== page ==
How I went from being adamant about having a home birth to requesting a caesarean 

People are often quite shocked to hear how very quickly my plans changed from planning a homebirth to requesting a caesarean.

Even before I was blessed to fall pregnant with my 2nd baby, I knew that home birth was what I wanted – having had a physiological vaginal birth in hospital the first time, it 100% felt like the safest option and even more so during the pandemic. 

My mental health, being close to my birthing team and my daughter were my highest priority.

I’d had a pretty straight forward pregnancy and despite some more aches and pains in my back which I put down to pregnancy, I was feeling incredibly excited and confident about birthing at home.

I’d been fortunate to have been given a birth pool from my last birth doula client and I’d hired 2 wonderful independent midwives and a doula to support me and my birth partner Craig during the birth.

The independent midwives were in the process of renewing their insurance to support during birth yet I felt confident about liaising with the NHS nearer the time when it came to birthing at home.

Unfortunately, out of the blue at around 34 weeks I felt incredibly unwell which resulted in a lot of testing in A and E – I was feeling a lot of pain around my liver and back which was later confirmed as ICP.

I’d heard of ICP -Intrahepatic Cholestasis of Pregnancy through my work and despite its risk of complications, I felt very much in control despite the serious itching that subsequently started (extreme itching particularly on the hands and feet is a common side effect of ICP, whilst a lot of people experience itching which is found to fine in pregnancy – do speak with your midwife if you have any concerns).

Whilst ICP carried additional risks, I continued to explore home birth – discussing with both NHS consultants and my midwives – with only 5,000 people getting it in the UK each year it is still such an under researched area which felt incredibly frustrating.

I agreed to additional scans, bile test blood tests and kept an open mind whilst standing pretty firm on doing what I felt was right for me and my baby.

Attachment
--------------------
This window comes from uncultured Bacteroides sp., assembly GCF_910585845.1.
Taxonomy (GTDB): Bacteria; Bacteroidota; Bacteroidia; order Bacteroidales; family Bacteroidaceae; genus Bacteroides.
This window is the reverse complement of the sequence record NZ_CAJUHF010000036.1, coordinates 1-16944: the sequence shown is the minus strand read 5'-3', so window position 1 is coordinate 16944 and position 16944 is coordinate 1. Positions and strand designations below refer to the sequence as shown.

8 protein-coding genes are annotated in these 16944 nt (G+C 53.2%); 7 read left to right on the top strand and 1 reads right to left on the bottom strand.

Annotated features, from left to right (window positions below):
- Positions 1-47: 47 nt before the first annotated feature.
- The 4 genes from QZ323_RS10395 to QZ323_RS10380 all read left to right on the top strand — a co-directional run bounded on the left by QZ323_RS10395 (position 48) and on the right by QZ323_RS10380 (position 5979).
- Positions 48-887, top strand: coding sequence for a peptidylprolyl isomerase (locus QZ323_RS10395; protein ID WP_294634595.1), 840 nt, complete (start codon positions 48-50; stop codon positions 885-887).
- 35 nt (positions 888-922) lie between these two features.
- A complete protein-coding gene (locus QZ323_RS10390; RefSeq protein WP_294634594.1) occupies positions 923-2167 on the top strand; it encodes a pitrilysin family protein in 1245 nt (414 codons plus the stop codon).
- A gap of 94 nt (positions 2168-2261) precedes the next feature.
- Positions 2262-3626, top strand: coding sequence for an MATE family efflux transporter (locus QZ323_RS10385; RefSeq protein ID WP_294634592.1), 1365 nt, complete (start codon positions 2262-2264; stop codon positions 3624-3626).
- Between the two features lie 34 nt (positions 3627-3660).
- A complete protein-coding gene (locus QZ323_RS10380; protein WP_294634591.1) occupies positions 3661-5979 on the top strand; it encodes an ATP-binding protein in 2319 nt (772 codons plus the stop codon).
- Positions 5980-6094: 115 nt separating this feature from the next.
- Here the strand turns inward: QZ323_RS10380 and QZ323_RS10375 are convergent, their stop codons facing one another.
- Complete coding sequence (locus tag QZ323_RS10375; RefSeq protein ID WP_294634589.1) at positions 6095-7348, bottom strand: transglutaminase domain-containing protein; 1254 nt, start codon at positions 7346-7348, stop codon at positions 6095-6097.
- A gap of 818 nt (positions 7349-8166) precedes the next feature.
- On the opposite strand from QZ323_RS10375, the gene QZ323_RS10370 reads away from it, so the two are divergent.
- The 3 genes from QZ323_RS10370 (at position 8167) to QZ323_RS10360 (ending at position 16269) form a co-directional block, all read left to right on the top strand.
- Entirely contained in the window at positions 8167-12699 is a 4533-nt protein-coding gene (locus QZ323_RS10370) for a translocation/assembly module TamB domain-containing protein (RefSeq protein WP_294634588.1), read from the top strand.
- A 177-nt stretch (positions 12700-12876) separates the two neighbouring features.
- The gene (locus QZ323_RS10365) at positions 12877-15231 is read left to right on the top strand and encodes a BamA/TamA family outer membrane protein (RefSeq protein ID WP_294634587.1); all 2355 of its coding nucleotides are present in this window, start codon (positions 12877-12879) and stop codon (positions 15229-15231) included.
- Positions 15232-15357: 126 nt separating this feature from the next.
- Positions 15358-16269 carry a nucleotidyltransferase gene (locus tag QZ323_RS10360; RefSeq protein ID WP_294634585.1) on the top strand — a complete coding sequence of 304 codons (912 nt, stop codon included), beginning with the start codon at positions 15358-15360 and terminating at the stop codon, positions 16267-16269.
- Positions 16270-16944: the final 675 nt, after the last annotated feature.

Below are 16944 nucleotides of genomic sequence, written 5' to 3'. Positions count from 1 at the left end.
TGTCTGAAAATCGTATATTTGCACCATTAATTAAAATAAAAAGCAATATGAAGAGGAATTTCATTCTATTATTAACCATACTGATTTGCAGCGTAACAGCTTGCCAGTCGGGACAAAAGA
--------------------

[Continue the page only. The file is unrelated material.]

There was a lot of talk of induction around 37-38 but deep down I knew that I wasn’t going to get there.

Like with my daughter who was born and 36 + 1 weeks – I’d always felt this baby would be born earlier too. 

In my heart, something niggled at me – I didn’t doubt for a second in my ability to birth my baby but some things were still unanswered about the pains I was having in my body – I knew that I was starting to feel that birthing in a hospital environment might be the safest option.

I cried, a lot. I cried because I wanted a home birth more than anything because in my heart I knew I didn’t want any more children. I’d always dreamt of 2. 

I explored things as much as I could with my midwives and decided that should I go into labour, I’d make a decision on the day even more so now that a scan had confirmed that both my baby and placenta were looking good.

Yet still deep down.. I knew my baby was going to come that week. I just knew. And I knew what that meant for NHS midwives supporting a premature baby being born at home.

On Thursday morning, I was woken by an almighty gush – my waters had broken, I felt immediately excited. 

Something similar had happened with my daughter, I felt well (despite being up most of the night with some serious itching) and thought I’d wait to see if the surges began.

Then out of the blue, I got a call from the consultant to say that my bile acid blood tests had reached a concerning level, from the research we’d put in we agreed to go in for some monitoring. 

I knew then that in my heart, homebirth didn’t feel right for me – I was determined to try get the labour going at home and after monitoring we went back home.

Using all my hypnobirthing techniques and the little quiet environment Craig had set up for me, I settled into relaxation – listening to my affirmations and waiting patiently.

After falling asleep, I woke up to the most intense pain I’d ever felt – yet I knew it wasn’t labour. This was something else, my liver maybe? I didn’t know…

We made our way back to the hospital where Craig had to pretty much drag me the whole way and after some strong pain relief, conversation and observations – I made it clear that induction was not an option if the labour didn’t start.

We didn’t know exactly what was going on with my liver and I wasn’t willing to put my body through a process which my instincts were telling me just wasn’t the right option.

I genuinely believed that if labour didn’t start my baby was trying to tell me that I needed to explore a caesarean. 

My determination to go back home and try and get some sleep (and Craig) meant that we went back home and agreed to call back in the morning. When I awoke the next day, I just knew that cesarean was the right type of birth for me and my baby. 

For me, choosing a caesarean birth was all about regaining control – at a time where I didn’t really know what was going on with my body.

Through using my hypnobirthing skills, I felt incredibly in tune with my baby and it was one of the most emotional moments of my life when we made that phone call saying we wanted to come in for a caesarean and only a caesarean.